3 July 2016
Seventh Sunday after Pentecost
Proper 9C (RCL)
2 Kings 5:1-14
Luke 10:1-11, 16-20
Apparently, the kingdom looks like accepting the hospitality and help of others. The lesson from 2 Kings makes the point with some delicious irony. A slave girl, captured as the spoils of war, remains faithful to her God — more faithful in fact than the king of the land she was taken from. And Naaman, her captor, ends up being faithful to her instructions.
It’s a great story, and a shame we don’t read the rest of it, with Gehazi’s faithlessness as a bookend to the slave-girl’s faithfulness. Also ironic is that Elisha shows up neither for king of Israel (unnamed) nor Naaman, but sends messengers — he is unimpressed with power as it is usually understood. The fact that the king of Israel remains unnamed suggests this would be a story easily transportable into exile. It fits the category of stories like Esther and Ahasuerus and Judith and Holofrenes. In those stories a Jewish woman overcomes a foreign king’s evil designs. In this story, a Jewish slave-girl gains the conversion of a foreign commander.
When Naaman shows up at the court of the unnamed king of Israel, the king tears his clothes, asking “Does he (the king of Aram) think I am God!” Elisha hears, and has the king send Naaman to him. When Naaman arrives, he sends a messenger to tell Naaman to wash in the Jordan seven times. This time Naaman is outraged: Surely for someone as important as me, he would come out and say some magic words and wave his hands! Again, it is Naaman’s servants who talk sense into him — the nobodies in the story. The act of bathing in the Jordan makes of Naaman an Israelite.
This is confirmed by the fact that he wants to take two mule-loads of earth back to Aram with him, so that when he sacrifices, he can sacrifice over earth from YHWH’s land. He understands his own conversion. For Naaman, healing consisted in accepting the help of Elisha, and thereby becoming a citizen of Israel. God does not dwell at the court of the king, but out on the fringes of the kingdom, at the Jordan. Baptism in the Jordan will show up again with the ministry of John the Baptist, an Elijah/Elisha – like figure.
In the Gospel, Luke sends out the seventy (or seventy two), a number reminiscent of the seventy + two who received some of the spirit of Moses in the book of Numbers. The instructions Jesus gives requires that they are absolutely dependent on the beneficence of others. Even the Cynics could carry a bag and beg food for the next day. The seventy are to arrive in a town and bid it peace. If there is a son of peace, their peace will remain with the household; if not, it will return to them. They are to eat what is set before them — it may or may not be kosher, they are not to ask.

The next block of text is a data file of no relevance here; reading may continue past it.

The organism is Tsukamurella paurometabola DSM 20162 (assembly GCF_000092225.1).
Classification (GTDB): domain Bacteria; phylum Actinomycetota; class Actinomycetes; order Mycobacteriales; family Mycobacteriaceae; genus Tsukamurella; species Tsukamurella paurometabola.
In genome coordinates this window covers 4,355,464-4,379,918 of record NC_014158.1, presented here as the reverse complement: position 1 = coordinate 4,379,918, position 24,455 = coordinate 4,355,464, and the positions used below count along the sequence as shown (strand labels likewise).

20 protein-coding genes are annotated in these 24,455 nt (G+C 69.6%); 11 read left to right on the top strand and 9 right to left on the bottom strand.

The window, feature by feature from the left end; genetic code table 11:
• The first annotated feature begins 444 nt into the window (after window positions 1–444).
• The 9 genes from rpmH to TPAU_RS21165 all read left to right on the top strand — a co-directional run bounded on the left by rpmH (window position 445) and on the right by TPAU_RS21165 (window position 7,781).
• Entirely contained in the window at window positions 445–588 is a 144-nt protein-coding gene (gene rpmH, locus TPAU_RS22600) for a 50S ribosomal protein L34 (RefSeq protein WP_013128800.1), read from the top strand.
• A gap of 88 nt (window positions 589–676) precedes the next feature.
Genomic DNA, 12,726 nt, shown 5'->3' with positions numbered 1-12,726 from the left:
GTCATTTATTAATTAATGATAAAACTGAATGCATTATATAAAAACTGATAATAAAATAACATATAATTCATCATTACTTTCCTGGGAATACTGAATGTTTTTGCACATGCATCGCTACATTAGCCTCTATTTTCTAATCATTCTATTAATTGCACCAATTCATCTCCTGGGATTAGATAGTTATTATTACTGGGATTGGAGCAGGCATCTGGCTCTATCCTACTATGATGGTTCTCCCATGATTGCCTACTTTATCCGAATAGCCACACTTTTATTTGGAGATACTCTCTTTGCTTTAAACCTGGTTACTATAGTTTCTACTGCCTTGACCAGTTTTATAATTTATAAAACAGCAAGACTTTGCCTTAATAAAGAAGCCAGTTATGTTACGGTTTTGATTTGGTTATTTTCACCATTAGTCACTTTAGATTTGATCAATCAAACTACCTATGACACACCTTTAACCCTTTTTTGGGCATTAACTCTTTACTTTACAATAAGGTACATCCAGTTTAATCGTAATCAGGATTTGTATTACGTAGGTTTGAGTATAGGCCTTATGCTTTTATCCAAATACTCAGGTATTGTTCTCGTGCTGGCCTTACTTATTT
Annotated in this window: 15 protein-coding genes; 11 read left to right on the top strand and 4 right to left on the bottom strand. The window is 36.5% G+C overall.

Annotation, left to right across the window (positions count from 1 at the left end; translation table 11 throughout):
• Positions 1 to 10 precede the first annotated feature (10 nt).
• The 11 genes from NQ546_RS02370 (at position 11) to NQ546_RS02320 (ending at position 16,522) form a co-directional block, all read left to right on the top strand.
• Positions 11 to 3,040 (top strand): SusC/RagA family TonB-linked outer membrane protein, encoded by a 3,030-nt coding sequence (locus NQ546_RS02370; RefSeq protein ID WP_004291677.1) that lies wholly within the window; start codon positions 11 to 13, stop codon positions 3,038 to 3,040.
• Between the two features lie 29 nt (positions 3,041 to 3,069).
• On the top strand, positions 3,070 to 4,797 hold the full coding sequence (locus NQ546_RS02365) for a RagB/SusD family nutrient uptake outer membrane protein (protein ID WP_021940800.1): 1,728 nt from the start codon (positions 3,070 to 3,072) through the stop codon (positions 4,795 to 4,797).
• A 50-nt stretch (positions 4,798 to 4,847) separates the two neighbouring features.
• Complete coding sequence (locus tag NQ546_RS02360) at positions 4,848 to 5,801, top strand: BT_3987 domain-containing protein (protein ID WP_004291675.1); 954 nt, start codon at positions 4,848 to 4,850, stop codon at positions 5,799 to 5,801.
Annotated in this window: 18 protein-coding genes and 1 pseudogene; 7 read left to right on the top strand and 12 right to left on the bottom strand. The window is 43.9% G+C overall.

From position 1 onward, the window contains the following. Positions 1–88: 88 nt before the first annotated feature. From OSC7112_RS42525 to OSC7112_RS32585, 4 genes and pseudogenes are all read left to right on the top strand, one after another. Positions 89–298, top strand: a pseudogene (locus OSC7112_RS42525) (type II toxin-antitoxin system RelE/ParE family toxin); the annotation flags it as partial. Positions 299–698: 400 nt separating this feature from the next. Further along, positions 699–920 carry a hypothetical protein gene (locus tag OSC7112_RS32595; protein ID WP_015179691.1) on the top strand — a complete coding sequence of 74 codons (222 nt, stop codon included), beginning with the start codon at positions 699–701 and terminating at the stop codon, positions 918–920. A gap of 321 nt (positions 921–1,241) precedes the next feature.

And then they are to heal the sick and proclaim that the kingdom has come hear. For Luke, table-fellowship plays a central role in the kingdom and its proclamation. in response to a question about why he eats with sinners, Jesus replies, “The well do not need a physician, but rather the sick.” Bringing people to the table both heals them and reconciles them. If the seventy show up (by twos) and invite a kind of stone-soup meal, then perform something like the sermon on the mount (or plain) as a covenant-renewal ceremony, those people pushed to the edges by the Roman occupation would be restored to their place in the covenant community. This, for Luke, is the kingdom.
For those towns which reject the message, the seventy are to announce as they leave that the kingdom has come near. It comes near, whether we can see it or not. It’s presence looks like the unquestioning acceptance of the hospitality of the outsider, the other, the despised, the broken. There’s a cheesy video on the internet of a young man giving a homeless man $20. The homeless man asks him to sit down, and then runs off to buy lunch for both of them. The video is one of those set ups, but I think it took the maker by surprise. He at least had the decency to accept the lunch from the man he had just given the money to. I think this is a good approximation of what Luke had in mind. Accepting the hospitality of the outsider, the homeless man, rehumanizes him.
Mary Douglas says that true poverty is having no favors to call in, to have nothing anyone wants in return. Charity is demeaning, because it tells the recipient that they have nothing to offer. For many, all they have left is their story. The kingdom looks like hearing and valuing their story. All the covenant renewal meals of the OT are based on a retelling of the story of God’s saving acts in the context of a meal. Weaving in to that story the story of those usually excluded, in the context of our covenant renewal meal, is precisely the kingdom. When we refuse to hear those stories, the kingdom has come near in judgment.